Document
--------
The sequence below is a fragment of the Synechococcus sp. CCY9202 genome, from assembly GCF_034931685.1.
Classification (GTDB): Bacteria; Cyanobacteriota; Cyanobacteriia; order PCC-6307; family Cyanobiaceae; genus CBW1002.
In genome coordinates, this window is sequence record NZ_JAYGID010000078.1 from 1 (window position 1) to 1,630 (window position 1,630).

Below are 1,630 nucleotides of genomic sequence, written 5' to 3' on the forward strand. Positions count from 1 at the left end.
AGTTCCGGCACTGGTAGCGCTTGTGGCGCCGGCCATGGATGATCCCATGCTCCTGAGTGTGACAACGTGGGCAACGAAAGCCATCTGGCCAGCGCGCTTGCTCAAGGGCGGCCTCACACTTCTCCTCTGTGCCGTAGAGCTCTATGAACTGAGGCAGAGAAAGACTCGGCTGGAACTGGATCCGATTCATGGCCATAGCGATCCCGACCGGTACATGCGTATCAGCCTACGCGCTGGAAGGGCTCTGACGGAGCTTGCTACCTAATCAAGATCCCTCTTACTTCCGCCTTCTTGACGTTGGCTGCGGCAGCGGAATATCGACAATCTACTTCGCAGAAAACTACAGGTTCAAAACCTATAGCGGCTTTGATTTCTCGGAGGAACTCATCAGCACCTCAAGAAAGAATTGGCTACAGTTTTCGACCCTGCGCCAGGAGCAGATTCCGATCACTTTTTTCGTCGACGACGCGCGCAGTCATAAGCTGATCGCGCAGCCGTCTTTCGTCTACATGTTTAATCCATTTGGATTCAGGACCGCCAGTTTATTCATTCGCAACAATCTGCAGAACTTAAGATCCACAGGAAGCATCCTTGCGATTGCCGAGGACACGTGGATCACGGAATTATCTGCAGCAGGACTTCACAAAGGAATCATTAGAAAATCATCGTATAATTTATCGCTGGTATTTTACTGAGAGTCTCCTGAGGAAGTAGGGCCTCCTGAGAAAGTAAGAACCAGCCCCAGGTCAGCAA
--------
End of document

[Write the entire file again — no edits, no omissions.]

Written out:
The sequence below is a fragment of the Synechococcus sp. CCY9202 genome, from assembly GCF_034931685.1.
Classification (GTDB): Bacteria; Cyanobacteriota; Cyanobacteriia; order PCC-6307; family Cyanobiaceae; genus CBW1002.
In genome coordinates, this window is sequence record NZ_JAYGID010000078.1 from 1 (window position 1) to 1,630 (window position 1,630).

Below are 1,630 nucleotides of genomic sequence, written 5' to 3' on the forward strand. Positions count from 1 at the left end.
AGTTCCGGCACTGGTAGCGCTTGTGGCGCCGGCCATGGATGATCCCATGCTCCTGAGTGTGACAACGTGGGCAACGAAAGCCATCTGGCCAGCGCGCTTGCTCAAGGGCGGCCTCACACTTCTCCTCTGTGCCGTAGAGCTCTATGAACTGAGGCAGAGAAAGACTCGGCTGGAACTGGATCCGATTCATGGCCATAGCGATCCCGACCGGTACATGCGTATCAGCCTACGCGCTGGAAGGGCTCTGACGGAGCTTGCTACCTAATCAAGATCCCTCTTACTTCCGCCTTCTTGACGTTGGCTGCGGCAGCGGAATATCGACAATCTACTTCGCAGAAAACTACAGGTTCAAAACCTATAGCGGCTTTGATTTCTCGGAGGAACTCATCAGCACCTCAAGAAAGAATTGGCTACAGTTTTCGACCCTGCGCCAGGAGCAGATTCCGATCACTTTTTTCGTCGACGACGCGCGCAGTCATAAGCTGATCGCGCAGCCGTCTTTCGTCTACATGTTTAATCCATTTGGATTCAGGACCGCCAGTTTATTCATTCGCAACAATCTGCAGAACTTAAGATCCACAGGAAGCATCCTTGCGATTGCCGAGGACACGTGGATCACGGAATTATCTGCAGCAGGACTTCACAAAGGAATCATTAGAAAATCATCGTATAATTTATCGCTGGTATTTTACTGAGAGTCTCCTGAGGAAGTAGGGCCTCCTGAGAAAGTAAGAACCAGCCCCAGGTCAGCAA